Nationals starting pitcher Edwin Jackson delivers during the first inning of Sunday’s third straight loss to the Yankees. (Alex Brandon/Associated Press)

Since the start of the season, the Washington Nationals have spent more time than not atop the National League East standings, unfamiliar territory for a franchise with a bleak history and a team built on youth.

The Nationals are on a 96-win pace with the third-youngest roster in baseball, one that has little experience in high-pressure games. Having played seven straight series against teams with .500 records or better, the Nationals will begin yet another Tuesday against a 2011 playoff team, the Tampa Bay Rays, before they face the Baltimore Orioles, a surprising contender.

With an average age just under 28, the Nationals are older than only the Kansas City Royals and Houston Astros. Their leadoff hitter is a 23-year-old rookie with 180 career at-bats. Their star outfielder is 19, still learning how to deal with disappointment. Their best three starting pitchers are 26 or younger. Of the 25 players on the active roster, only six have postseason experience.

In contrast to their young team, their manager is experienced. Davey Johnson, who has managed over 2,100 games, won the World Series in 1986 and made the playoffs five times. He said the Nationals’ rough weekend, in which they were swept in three games by the Yankees, could become an important step — particularly because it happened before a combined crowd of 124,135, only the second time in Nationals Park history that all three games of a series drew more than 41,000 fans.

“It was a great experience for the ballclub,” Johnson said. “Full house, playing the Yankees. I mean, that’s a good way to get a quick education.”

Four years ago, starter Edwin Jackson, one of four Nationals players on the 40-man roster to have earned a World Series ring, was on a young team that unexpectedly rocketed into the spotlight with a 2008 World Series appearance. Those Tampa Bay Rays had plenty of potential but were the worst team in the American League the previous season.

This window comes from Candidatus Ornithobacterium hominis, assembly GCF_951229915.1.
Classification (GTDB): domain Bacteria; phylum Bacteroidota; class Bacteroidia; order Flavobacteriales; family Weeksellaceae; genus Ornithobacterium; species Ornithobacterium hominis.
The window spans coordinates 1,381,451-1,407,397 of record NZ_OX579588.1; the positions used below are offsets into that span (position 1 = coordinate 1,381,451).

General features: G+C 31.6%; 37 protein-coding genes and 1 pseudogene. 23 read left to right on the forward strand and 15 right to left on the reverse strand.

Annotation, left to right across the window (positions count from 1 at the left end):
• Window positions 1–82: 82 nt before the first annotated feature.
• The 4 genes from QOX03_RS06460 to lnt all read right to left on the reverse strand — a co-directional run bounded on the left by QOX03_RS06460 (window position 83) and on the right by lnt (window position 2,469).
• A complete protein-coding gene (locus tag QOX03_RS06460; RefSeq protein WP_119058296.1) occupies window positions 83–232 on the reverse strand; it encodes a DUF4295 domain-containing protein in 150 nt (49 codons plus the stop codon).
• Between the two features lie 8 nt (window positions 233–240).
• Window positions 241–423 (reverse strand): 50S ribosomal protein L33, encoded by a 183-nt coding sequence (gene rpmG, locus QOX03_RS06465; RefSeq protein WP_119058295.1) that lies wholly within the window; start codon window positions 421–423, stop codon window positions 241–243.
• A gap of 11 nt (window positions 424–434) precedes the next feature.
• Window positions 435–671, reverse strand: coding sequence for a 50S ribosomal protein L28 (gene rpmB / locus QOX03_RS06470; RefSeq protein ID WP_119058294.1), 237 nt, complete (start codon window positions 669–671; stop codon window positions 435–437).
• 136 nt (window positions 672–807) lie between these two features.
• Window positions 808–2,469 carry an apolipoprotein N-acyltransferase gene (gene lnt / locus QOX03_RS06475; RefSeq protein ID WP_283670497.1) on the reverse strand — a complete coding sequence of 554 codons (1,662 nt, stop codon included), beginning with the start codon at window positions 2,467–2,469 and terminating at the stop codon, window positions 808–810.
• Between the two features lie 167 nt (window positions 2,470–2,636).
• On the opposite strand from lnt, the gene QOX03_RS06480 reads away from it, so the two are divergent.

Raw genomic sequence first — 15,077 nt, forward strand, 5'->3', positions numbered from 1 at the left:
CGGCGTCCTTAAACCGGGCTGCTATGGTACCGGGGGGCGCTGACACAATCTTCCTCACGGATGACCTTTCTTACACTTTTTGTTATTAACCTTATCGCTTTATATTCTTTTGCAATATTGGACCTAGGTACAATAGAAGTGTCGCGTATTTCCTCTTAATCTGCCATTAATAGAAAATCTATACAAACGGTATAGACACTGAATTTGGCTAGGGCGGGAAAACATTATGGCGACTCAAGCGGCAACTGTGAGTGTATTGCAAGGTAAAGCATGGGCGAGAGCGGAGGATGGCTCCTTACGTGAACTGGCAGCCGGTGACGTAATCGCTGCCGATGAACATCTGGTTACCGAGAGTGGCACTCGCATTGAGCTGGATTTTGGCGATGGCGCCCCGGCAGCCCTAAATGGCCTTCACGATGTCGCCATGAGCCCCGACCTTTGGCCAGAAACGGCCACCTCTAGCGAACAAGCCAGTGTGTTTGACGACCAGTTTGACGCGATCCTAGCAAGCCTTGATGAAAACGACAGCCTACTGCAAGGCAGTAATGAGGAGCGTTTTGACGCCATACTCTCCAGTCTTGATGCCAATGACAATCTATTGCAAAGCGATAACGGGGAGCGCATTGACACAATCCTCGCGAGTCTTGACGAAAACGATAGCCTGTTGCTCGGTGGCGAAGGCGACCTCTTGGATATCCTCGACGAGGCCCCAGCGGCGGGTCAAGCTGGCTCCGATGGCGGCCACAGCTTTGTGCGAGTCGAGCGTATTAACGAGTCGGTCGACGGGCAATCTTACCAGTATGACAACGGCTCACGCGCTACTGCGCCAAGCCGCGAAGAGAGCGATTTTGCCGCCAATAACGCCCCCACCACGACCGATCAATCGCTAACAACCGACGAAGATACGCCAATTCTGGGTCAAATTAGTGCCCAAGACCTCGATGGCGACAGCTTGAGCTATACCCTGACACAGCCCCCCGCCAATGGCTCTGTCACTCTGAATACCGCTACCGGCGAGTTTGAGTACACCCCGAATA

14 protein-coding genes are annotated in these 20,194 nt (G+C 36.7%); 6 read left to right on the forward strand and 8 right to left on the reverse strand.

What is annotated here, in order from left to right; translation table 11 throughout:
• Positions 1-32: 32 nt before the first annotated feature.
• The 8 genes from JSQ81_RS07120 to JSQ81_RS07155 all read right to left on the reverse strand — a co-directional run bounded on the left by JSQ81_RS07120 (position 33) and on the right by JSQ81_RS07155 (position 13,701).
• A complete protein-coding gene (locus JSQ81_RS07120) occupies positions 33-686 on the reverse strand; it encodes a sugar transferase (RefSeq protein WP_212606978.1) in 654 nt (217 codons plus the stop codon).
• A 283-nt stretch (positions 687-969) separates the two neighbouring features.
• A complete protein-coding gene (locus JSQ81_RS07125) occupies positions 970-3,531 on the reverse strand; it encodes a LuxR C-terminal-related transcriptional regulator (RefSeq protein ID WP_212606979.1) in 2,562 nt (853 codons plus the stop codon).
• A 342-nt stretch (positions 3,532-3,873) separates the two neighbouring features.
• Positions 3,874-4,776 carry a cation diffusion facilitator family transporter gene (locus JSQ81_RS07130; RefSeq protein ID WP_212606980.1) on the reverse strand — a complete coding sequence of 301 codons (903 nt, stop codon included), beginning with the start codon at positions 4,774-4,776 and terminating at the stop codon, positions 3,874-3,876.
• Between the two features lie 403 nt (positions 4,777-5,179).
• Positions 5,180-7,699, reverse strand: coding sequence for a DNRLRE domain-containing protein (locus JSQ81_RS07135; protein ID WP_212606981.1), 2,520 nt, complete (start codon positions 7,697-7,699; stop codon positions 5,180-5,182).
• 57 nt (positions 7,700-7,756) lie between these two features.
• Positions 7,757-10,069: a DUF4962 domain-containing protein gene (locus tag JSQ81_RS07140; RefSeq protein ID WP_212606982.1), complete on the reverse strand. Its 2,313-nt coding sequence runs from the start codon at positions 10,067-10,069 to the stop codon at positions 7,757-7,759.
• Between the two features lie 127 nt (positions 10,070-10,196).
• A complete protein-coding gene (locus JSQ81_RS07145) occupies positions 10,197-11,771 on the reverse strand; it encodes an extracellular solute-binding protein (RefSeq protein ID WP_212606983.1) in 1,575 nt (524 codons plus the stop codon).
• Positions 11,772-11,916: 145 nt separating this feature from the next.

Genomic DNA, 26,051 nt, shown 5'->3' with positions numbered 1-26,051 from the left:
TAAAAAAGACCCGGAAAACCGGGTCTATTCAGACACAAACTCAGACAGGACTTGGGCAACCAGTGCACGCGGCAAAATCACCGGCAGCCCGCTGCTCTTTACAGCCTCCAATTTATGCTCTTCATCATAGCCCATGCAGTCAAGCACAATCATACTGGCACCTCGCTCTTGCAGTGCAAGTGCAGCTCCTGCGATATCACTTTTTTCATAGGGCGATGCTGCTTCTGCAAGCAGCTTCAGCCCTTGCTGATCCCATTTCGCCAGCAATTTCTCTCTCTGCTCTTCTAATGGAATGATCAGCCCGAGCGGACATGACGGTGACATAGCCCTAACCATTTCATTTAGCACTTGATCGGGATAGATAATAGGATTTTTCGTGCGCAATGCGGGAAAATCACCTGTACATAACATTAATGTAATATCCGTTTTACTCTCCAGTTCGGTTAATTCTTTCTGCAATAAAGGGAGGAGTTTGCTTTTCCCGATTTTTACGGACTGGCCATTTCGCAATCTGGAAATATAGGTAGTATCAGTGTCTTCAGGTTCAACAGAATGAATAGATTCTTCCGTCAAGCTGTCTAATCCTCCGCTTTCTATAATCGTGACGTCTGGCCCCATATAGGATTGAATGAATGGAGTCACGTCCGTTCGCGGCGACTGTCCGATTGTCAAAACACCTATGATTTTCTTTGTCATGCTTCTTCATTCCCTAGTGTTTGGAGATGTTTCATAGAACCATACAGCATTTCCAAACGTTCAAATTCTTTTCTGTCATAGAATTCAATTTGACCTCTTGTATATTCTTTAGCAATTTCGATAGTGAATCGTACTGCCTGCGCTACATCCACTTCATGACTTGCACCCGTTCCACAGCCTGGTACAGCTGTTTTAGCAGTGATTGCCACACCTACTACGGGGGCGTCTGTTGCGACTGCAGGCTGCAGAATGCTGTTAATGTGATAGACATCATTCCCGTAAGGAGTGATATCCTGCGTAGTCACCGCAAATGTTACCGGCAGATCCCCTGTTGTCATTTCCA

After an early winning streak, the players realized they could compete. Then it just kept happening, aided by two brawls along the way, one a famous fracas in Boston in June, that Jackson said “set the tone that we weren’t going to be pushovers.

“From then on, we just continued with the cockiness that we could win any ball game regardless of the pitcher on there,” he added.

Jackson said he already sees that confidence in the Nationals’ clubhouse. “Once you take that field with that mentality, you’ll play like it,” he said.

The Nationals have stayed in first place thanks to their strong pitching and depth, and despite a rash of injuries that has put 14 players on the disabled list. They also have lacked consistent offensive production from their middle-of-the-order hitters, Michael Morse and Ryan Zimmerman. But to stay in contention, they surely will need more than three combined home runs and 26 runs batted in from their third and fourth hitters.

The team has leaned on younger players such as Ian Desmond, Steve Lombardozzi and 19-year old Bryce Harper to spark the offense. But they, too, are learning to deal with success and the pressure that accompanies it.

Following the worst performance of his professional baseball career Saturday, an 0-for-7 day with five strikeouts, Harper was shaken. He had slammed his bat down after one at-bat, jawed with the home plate umpire twice and declined to talk about it afterward with reporters.

That’s when veteran first baseman Adam LaRoche, the team’s best hitter so far, saw an opening and stepped in. As the Nationals struggled to score runs in a key game, Harper hacked and kept missing, trying to do it all himself. LaRoche grabbed the rookie and told him to keep his head up and to shake it off. This is all normal, he told him.

“You lose a couple games early as a youngster, it can feel like the end of the world,” LaRoche said. “I’ve been there. It was there when I was a rookie, first couple years. It was like, ‘Oh, shoot, we gotta do something.’ In the scheme of things, it’s going to happen. We’re going to have way worse stretches than losing two or threes game, I’m sure.”

The best response comes from “guys that can stay the course and not stress over it, keep loose and go have fun and play,” he said. “Those streaks tend to not last as long with a group of guys doing that.”